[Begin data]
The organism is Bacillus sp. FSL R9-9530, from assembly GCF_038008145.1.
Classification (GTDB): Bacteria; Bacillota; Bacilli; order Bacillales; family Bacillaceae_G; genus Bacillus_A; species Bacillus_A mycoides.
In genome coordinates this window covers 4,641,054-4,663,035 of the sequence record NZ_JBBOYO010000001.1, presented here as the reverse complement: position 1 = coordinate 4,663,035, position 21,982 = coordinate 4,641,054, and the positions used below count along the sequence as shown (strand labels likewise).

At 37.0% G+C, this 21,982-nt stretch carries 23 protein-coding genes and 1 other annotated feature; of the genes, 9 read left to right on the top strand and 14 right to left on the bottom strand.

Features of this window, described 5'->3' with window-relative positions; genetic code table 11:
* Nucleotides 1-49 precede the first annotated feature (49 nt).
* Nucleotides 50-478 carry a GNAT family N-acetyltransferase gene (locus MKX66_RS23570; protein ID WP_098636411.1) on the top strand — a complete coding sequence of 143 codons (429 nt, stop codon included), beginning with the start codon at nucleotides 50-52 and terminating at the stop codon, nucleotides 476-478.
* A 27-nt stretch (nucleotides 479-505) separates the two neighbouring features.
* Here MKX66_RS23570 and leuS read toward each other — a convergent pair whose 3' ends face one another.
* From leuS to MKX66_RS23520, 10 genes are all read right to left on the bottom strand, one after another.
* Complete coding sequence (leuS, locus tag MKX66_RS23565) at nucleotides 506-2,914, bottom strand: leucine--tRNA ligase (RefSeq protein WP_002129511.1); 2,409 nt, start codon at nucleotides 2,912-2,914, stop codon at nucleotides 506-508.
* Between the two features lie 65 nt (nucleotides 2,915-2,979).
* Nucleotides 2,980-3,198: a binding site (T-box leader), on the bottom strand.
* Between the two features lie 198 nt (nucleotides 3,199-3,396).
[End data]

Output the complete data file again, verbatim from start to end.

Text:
The organism is Bacillus sp. FSL R9-9530, from assembly GCF_038008145.1.
Classification (GTDB): Bacteria; Bacillota; Bacilli; order Bacillales; family Bacillaceae_G; genus Bacillus_A; species Bacillus_A mycoides.
In genome coordinates this window covers 4,641,054-4,663,035 of the sequence record NZ_JBBOYO010000001.1, presented here as the reverse complement: position 1 = coordinate 4,663,035, position 21,982 = coordinate 4,641,054, and the positions used below count along the sequence as shown (strand labels likewise).

At 37.0% G+C, this 21,982-nt stretch carries 23 protein-coding genes and 1 other annotated feature; of the genes, 9 read left to right on the top strand and 14 right to left on the bottom strand.

Features of this window, described 5'->3' with window-relative positions; genetic code table 11:
* Nucleotides 1-49 precede the first annotated feature (49 nt).
* Nucleotides 50-478 carry a GNAT family N-acetyltransferase gene (locus MKX66_RS23570; protein ID WP_098636411.1) on the top strand — a complete coding sequence of 143 codons (429 nt, stop codon included), beginning with the start codon at nucleotides 50-52 and terminating at the stop codon, nucleotides 476-478.
* A 27-nt stretch (nucleotides 479-505) separates the two neighbouring features.
* Here MKX66_RS23570 and leuS read toward each other — a convergent pair whose 3' ends face one another.
* From leuS to MKX66_RS23520, 10 genes are all read right to left on the bottom strand, one after another.
* Complete coding sequence (leuS, locus tag MKX66_RS23565) at nucleotides 506-2,914, bottom strand: leucine--tRNA ligase (RefSeq protein WP_002129511.1); 2,409 nt, start codon at nucleotides 2,912-2,914, stop codon at nucleotides 506-508.
* Between the two features lie 65 nt (nucleotides 2,915-2,979).
* Nucleotides 2,980-3,198: a binding site (T-box leader), on the bottom strand.
* Between the two features lie 198 nt (nucleotides 3,199-3,396).